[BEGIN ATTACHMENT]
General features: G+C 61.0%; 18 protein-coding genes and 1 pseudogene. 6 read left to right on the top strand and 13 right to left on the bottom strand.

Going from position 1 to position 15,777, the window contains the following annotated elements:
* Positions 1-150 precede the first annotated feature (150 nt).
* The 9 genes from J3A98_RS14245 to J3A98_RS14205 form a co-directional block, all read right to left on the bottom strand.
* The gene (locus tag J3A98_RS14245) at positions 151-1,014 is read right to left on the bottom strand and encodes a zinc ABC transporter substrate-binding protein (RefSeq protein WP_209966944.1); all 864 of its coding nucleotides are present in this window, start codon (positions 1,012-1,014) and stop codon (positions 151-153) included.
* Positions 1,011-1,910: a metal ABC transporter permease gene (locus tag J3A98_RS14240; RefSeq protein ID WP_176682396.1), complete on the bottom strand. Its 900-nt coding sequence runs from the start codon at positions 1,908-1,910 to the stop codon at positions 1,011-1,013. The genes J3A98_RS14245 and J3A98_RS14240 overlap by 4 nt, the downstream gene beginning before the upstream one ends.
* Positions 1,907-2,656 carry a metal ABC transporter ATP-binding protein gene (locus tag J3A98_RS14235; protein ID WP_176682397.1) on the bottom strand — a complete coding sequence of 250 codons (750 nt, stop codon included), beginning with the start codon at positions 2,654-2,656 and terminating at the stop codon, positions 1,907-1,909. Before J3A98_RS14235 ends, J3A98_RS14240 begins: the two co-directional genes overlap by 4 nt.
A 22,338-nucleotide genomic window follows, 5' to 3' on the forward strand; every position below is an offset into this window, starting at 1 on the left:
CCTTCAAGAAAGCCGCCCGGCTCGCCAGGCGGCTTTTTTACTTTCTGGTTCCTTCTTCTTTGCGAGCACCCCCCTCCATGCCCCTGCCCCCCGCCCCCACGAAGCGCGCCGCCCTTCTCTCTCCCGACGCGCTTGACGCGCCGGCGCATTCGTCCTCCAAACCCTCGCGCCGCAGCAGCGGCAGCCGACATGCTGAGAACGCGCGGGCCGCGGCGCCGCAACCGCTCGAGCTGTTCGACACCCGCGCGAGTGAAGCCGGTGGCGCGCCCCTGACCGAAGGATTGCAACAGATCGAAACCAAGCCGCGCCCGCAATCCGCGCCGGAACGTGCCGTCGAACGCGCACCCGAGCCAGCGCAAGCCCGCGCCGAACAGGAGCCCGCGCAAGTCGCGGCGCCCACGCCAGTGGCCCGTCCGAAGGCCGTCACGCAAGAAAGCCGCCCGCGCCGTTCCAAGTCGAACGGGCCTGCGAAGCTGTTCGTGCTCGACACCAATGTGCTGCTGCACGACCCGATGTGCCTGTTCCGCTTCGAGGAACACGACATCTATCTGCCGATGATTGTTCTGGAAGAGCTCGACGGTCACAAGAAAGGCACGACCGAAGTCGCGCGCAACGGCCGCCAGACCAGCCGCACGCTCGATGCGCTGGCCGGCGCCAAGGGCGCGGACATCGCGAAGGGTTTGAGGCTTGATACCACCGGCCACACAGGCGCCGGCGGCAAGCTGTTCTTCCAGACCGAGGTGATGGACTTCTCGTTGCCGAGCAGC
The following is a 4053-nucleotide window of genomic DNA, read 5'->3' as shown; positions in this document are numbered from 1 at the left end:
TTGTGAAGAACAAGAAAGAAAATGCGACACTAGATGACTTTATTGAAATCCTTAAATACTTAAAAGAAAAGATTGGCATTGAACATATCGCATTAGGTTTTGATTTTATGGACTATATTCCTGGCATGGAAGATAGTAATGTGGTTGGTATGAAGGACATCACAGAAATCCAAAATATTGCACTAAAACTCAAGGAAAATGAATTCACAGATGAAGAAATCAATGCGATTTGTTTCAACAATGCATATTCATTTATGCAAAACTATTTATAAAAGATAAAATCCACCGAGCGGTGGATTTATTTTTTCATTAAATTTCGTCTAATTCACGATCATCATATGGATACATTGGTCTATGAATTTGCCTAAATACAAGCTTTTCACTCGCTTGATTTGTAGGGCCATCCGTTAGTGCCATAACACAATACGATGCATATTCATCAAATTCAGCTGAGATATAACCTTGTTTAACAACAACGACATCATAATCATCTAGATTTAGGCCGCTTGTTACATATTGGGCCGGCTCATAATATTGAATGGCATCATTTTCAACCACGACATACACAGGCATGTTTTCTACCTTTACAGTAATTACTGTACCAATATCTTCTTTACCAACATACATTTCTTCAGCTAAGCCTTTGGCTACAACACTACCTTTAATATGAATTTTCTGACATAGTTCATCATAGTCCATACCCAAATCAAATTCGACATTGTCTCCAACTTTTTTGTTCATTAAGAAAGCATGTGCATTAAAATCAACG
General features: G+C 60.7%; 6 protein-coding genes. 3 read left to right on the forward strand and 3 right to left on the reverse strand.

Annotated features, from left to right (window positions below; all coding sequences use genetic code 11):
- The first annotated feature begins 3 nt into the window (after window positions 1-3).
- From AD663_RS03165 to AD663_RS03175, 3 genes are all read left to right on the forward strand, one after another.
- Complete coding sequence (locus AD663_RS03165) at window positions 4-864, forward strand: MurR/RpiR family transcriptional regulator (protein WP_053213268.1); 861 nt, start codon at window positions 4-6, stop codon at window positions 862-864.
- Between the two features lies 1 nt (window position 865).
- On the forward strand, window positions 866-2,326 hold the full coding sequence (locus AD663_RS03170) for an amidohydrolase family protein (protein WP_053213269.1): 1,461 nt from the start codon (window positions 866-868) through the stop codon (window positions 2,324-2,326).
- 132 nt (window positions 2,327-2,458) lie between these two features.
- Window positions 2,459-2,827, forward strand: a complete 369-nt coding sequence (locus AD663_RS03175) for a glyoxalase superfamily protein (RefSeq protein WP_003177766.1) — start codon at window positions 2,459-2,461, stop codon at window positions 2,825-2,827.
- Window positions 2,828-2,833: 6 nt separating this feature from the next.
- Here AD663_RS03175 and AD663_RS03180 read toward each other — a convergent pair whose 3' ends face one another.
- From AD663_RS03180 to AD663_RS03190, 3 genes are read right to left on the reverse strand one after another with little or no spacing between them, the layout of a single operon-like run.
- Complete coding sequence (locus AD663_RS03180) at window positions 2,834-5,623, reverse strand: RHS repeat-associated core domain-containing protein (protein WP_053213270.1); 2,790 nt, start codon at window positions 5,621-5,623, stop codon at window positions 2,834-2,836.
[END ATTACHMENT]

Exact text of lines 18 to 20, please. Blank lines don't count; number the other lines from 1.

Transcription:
- On the forward strand, window positions 866-2,326 hold the full coding sequence (locus AD663_RS03170) for an amidohydrolase family protein (protein WP_053213269.1): 1,461 nt from the start codon (window positions 866-868) through the stop codon (window positions 2,324-2,326).
- 132 nt (window positions 2,327-2,458) lie between these two features.
- Window positions 2,459-2,827, forward strand: a complete 369-nt coding sequence (locus AD663_RS03175) for a glyoxalase superfamily protein (RefSeq protein WP_003177766.1) — start codon at window positions 2,459-2,461, stop codon at window positions 2,825-2,827.